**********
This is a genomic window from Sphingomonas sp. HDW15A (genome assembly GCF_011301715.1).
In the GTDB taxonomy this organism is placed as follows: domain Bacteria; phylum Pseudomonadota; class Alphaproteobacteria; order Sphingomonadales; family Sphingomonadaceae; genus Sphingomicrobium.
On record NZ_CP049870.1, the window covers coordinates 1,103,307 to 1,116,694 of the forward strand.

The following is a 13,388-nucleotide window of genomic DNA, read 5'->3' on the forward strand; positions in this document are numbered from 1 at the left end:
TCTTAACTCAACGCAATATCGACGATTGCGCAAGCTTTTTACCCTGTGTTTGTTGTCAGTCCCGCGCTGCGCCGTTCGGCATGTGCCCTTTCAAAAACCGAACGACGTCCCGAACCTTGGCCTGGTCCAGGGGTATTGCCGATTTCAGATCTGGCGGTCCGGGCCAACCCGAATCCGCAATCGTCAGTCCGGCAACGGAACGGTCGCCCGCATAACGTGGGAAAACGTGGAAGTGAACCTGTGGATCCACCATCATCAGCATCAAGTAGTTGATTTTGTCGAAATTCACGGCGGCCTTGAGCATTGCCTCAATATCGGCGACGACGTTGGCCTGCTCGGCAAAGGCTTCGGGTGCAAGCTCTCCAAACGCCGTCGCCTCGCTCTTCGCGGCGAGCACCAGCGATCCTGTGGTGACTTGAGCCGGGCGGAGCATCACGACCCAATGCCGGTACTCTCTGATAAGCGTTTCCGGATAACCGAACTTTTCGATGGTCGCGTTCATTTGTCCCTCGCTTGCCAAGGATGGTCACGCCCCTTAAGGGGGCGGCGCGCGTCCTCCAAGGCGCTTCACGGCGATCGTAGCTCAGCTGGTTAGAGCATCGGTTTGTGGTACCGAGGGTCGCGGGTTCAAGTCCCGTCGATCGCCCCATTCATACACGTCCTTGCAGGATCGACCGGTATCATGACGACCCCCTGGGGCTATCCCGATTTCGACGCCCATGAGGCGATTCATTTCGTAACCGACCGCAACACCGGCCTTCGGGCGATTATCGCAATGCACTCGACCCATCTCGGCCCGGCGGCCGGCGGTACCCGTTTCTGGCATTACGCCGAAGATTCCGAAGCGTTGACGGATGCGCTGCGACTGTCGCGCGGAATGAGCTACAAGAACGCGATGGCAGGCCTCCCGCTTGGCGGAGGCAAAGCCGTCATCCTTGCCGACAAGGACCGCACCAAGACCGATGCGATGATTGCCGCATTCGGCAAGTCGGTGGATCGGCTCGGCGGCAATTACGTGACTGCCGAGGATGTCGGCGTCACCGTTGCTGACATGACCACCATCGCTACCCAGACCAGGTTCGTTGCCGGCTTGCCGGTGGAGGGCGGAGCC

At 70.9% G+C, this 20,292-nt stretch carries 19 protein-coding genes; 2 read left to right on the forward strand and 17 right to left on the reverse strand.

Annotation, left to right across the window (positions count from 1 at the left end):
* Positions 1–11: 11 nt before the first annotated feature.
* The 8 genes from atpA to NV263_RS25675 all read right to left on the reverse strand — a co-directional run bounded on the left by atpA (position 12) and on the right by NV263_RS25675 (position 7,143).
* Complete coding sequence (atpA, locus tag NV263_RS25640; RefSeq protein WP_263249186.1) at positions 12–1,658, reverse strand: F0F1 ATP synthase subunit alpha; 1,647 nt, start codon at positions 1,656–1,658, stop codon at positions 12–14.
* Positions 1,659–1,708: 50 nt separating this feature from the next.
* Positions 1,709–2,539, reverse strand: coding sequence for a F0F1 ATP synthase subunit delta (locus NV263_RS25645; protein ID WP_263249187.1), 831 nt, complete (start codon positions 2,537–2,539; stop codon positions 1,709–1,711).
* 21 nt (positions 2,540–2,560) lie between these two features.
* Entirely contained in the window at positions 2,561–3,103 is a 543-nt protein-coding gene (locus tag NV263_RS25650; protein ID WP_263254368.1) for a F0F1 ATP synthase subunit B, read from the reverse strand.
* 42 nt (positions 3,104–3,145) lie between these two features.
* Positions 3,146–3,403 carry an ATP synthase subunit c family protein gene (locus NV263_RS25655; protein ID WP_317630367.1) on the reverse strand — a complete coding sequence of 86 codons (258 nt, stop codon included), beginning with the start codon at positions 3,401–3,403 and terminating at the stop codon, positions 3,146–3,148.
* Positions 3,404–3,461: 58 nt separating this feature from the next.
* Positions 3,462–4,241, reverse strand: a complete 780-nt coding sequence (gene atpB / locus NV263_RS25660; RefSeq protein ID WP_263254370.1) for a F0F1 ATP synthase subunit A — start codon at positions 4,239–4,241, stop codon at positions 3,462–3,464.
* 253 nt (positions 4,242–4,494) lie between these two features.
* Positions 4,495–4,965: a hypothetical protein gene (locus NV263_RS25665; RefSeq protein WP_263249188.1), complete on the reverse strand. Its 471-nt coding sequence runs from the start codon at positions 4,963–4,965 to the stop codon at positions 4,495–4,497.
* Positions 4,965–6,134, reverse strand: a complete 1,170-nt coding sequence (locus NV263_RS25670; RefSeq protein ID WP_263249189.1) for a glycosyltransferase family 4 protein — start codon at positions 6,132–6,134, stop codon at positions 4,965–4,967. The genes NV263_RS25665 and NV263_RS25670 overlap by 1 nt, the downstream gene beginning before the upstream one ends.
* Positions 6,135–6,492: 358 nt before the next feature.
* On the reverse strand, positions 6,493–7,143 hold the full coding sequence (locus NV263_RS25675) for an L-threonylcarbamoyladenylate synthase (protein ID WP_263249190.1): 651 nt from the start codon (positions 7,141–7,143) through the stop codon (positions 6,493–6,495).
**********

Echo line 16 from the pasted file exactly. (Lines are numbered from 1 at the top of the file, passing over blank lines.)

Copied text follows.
* Positions 3,146–3,403 carry an ATP synthase subunit c family protein gene (locus NV263_RS25655; protein ID WP_317630367.1) on the reverse strand — a complete coding sequence of 86 codons (258 nt, stop codon included), beginning with the start codon at positions 3,401–3,403 and terminating at the stop codon, positions 3,146–3,148.